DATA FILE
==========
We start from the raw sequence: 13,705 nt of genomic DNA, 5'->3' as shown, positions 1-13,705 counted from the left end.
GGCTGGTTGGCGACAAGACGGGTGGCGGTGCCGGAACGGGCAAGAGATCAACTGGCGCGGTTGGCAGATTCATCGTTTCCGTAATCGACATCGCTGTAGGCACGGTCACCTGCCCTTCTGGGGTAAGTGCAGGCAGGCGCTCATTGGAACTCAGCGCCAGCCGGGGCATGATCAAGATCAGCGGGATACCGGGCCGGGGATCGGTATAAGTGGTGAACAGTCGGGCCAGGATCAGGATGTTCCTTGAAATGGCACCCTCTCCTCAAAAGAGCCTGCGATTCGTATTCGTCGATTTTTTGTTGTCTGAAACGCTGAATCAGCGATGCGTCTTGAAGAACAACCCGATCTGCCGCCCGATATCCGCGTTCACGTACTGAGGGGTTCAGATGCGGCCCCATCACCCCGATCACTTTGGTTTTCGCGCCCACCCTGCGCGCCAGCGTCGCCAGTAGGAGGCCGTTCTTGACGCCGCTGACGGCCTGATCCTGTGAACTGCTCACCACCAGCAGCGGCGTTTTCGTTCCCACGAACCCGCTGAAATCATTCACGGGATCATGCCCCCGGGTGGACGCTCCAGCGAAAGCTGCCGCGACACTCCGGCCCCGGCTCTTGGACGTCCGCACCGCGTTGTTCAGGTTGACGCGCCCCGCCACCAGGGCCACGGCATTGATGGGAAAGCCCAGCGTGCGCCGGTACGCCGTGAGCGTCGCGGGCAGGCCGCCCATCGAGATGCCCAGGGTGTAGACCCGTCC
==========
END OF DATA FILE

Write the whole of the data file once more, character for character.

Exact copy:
We start from the raw sequence: 13,705 nt of genomic DNA, 5'->3' as shown, positions 1-13,705 counted from the left end.
GGCTGGTTGGCGACAAGACGGGTGGCGGTGCCGGAACGGGCAAGAGATCAACTGGCGCGGTTGGCAGATTCATCGTTTCCGTAATCGACATCGCTGTAGGCACGGTCACCTGCCCTTCTGGGGTAAGTGCAGGCAGGCGCTCATTGGAACTCAGCGCCAGCCGGGGCATGATCAAGATCAGCGGGATACCGGGCCGGGGATCGGTATAAGTGGTGAACAGTCGGGCCAGGATCAGGATGTTCCTTGAAATGGCACCCTCTCCTCAAAAGAGCCTGCGATTCGTATTCGTCGATTTTTTGTTGTCTGAAACGCTGAATCAGCGATGCGTCTTGAAGAACAACCCGATCTGCCGCCCGATATCCGCGTTCACGTACTGAGGGGTTCAGATGCGGCCCCATCACCCCGATCACTTTGGTTTTCGCGCCCACCCTGCGCGCCAGCGTCGCCAGTAGGAGGCCGTTCTTGACGCCGCTGACGGCCTGATCCTGTGAACTGCTCACCACCAGCAGCGGCGTTTTCGTTCCCACGAACCCGCTGAAATCATTCACGGGATCATGCCCCCGGGTGGACGCTCCAGCGAAAGCTGCCGCGACACTCCGGCCCCGGCTCTTGGACGTCCGCACCGCGTTGTTCAGGTTGACGCGCCCCGCCACCAGGGCCACGGCATTGATGGGAAAGCCCAGCGTGCGCCGGTACGCCGTGAGCGTCGCGGGCAGGCCGCCCATCGAGATGCCCAGGGTGTAGACCCGTCC